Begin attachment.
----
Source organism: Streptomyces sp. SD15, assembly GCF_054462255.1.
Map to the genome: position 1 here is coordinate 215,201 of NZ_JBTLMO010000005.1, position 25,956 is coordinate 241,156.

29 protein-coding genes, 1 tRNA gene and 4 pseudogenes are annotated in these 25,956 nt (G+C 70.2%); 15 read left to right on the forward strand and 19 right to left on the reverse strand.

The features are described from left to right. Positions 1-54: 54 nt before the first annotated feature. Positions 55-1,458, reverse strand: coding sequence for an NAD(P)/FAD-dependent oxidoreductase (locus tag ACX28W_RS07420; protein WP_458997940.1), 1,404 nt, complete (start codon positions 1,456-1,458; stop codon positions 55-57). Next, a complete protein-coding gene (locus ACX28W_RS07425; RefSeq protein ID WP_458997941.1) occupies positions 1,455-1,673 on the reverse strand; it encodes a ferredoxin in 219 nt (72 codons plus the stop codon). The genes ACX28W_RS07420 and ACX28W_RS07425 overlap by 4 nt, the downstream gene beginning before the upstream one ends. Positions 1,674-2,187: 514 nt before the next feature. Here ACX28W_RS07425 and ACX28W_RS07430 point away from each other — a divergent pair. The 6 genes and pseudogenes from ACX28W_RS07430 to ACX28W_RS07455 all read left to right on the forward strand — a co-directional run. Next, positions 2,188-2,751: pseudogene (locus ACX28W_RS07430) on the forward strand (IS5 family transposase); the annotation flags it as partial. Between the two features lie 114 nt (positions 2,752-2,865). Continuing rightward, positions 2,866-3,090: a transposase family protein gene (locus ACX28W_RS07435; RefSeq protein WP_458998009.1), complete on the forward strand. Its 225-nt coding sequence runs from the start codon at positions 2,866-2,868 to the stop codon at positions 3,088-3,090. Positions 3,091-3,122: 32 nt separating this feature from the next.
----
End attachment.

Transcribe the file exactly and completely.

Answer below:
Source organism: Streptomyces sp. SD15, assembly GCF_054462255.1.
Map to the genome: position 1 here is coordinate 215,201 of NZ_JBTLMO010000005.1, position 25,956 is coordinate 241,156.

29 protein-coding genes, 1 tRNA gene and 4 pseudogenes are annotated in these 25,956 nt (G+C 70.2%); 15 read left to right on the forward strand and 19 right to left on the reverse strand.

The features are described from left to right. Positions 1-54: 54 nt before the first annotated feature. Positions 55-1,458, reverse strand: coding sequence for an NAD(P)/FAD-dependent oxidoreductase (locus tag ACX28W_RS07420; protein WP_458997940.1), 1,404 nt, complete (start codon positions 1,456-1,458; stop codon positions 55-57). Next, a complete protein-coding gene (locus ACX28W_RS07425; RefSeq protein ID WP_458997941.1) occupies positions 1,455-1,673 on the reverse strand; it encodes a ferredoxin in 219 nt (72 codons plus the stop codon). The genes ACX28W_RS07420 and ACX28W_RS07425 overlap by 4 nt, the downstream gene beginning before the upstream one ends. Positions 1,674-2,187: 514 nt before the next feature. Here ACX28W_RS07425 and ACX28W_RS07430 point away from each other — a divergent pair. The 6 genes and pseudogenes from ACX28W_RS07430 to ACX28W_RS07455 all read left to right on the forward strand — a co-directional run. Next, positions 2,188-2,751: pseudogene (locus ACX28W_RS07430) on the forward strand (IS5 family transposase); the annotation flags it as partial. Between the two features lie 114 nt (positions 2,752-2,865). Continuing rightward, positions 2,866-3,090: a transposase family protein gene (locus ACX28W_RS07435; RefSeq protein WP_458998009.1), complete on the forward strand. Its 225-nt coding sequence runs from the start codon at positions 2,866-2,868 to the stop codon at positions 3,088-3,090. Positions 3,091-3,122: 32 nt separating this feature from the next.